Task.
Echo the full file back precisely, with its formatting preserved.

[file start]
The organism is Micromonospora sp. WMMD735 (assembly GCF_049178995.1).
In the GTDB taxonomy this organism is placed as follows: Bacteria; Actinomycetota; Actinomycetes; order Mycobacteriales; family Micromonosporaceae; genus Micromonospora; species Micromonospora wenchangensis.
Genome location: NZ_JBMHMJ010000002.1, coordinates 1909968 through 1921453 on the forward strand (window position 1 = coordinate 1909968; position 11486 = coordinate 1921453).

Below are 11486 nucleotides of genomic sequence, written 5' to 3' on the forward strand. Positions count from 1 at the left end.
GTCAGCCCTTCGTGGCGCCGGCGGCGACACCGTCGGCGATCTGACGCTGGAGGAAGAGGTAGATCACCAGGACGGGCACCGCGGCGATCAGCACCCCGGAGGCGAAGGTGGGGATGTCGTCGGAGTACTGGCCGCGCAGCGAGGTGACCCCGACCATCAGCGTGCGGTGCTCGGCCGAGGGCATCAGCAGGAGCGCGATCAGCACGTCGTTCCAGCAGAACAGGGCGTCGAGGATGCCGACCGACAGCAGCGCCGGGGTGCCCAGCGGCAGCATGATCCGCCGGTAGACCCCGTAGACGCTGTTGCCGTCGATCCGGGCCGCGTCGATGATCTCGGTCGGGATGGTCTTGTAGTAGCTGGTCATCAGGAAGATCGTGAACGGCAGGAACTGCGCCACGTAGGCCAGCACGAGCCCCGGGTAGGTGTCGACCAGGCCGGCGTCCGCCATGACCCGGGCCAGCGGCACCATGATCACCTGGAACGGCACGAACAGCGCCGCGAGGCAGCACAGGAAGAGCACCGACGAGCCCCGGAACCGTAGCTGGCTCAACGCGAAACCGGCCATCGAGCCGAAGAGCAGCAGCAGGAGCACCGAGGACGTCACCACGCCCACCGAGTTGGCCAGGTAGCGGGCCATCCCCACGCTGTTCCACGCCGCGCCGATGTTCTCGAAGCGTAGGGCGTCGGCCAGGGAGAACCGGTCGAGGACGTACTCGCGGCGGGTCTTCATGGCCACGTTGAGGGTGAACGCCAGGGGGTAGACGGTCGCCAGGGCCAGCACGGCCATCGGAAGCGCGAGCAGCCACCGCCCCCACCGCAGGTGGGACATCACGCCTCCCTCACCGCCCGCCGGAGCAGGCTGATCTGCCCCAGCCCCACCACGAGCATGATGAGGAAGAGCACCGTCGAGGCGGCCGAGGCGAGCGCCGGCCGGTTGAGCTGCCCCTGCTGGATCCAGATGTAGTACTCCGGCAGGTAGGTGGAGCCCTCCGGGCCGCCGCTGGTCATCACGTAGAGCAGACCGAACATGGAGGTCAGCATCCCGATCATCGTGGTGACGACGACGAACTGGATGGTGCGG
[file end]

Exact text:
The organism is Micromonospora sp. WMMD735 (assembly GCF_049178995.1).
In the GTDB taxonomy this organism is placed as follows: Bacteria; Actinomycetota; Actinomycetes; order Mycobacteriales; family Micromonosporaceae; genus Micromonospora; species Micromonospora wenchangensis.
Genome location: NZ_JBMHMJ010000002.1, coordinates 1909968 through 1921453 on the forward strand (window position 1 = coordinate 1909968; position 11486 = coordinate 1921453).

Below are 11486 nucleotides of genomic sequence, written 5' to 3' on the forward strand. Positions count from 1 at the left end.
GTCAGCCCTTCGTGGCGCCGGCGGCGACACCGTCGGCGATCTGACGCTGGAGGAAGAGGTAGATCACCAGGACGGGCACCGCGGCGATCAGCACCCCGGAGGCGAAGGTGGGGATGTCGTCGGAGTACTGGCCGCGCAGCGAGGTGACCCCGACCATCAGCGTGCGGTGCTCGGCCGAGGGCATCAGCAGGAGCGCGATCAGCACGTCGTTCCAGCAGAACAGGGCGTCGAGGATGCCGACCGACAGCAGCGCCGGGGTGCCCAGCGGCAGCATGATCCGCCGGTAGACCCCGTAGACGCTGTTGCCGTCGATCCGGGCCGCGTCGATGATCTCGGTCGGGATGGTCTTGTAGTAGCTGGTCATCAGGAAGATCGTGAACGGCAGGAACTGCGCCACGTAGGCCAGCACGAGCCCCGGGTAGGTGTCGACCAGGCCGGCGTCCGCCATGACCCGGGCCAGCGGCACCATGATCACCTGGAACGGCACGAACAGCGCCGCGAGGCAGCACAGGAAGAGCACCGACGAGCCCCGGAACCGTAGCTGGCTCAACGCGAAACCGGCCATCGAGCCGAAGAGCAGCAGCAGGAGCACCGAGGACGTCACCACGCCCACCGAGTTGGCCAGGTAGCGGGCCATCCCCACGCTGTTCCACGCCGCGCCGATGTTCTCGAAGCGTAGGGCGTCGGCCAGGGAGAACCGGTCGAGGACGTACTCGCGGCGGGTCTTCATGGCCACGTTGAGGGTGAACGCCAGGGGGTAGACGGTCGCCAGGGCCAGCACGGCCATCGGAAGCGCGAGCAGCCACCGCCCCCACCGCAGGTGGGACATCACGCCTCCCTCACCGCCCGCCGGAGCAGGCTGATCTGCCCCAGCCCCACCACGAGCATGATGAGGAAGAGCACCGTCGAGGCGGCCGAGGCGAGCGCCGGCCGGTTGAGCTGCCCCTGCTGGATCCAGATGTAGTACTCCGGCAGGTAGGTGGAGCCCTCCGGGCCGCCGCTGGTCATCACGTAGAGCAGACCGAACATGGAGGTCAGCATCCCGATCATCGTGGTGACGACGACGAACTGGATGGTGCGG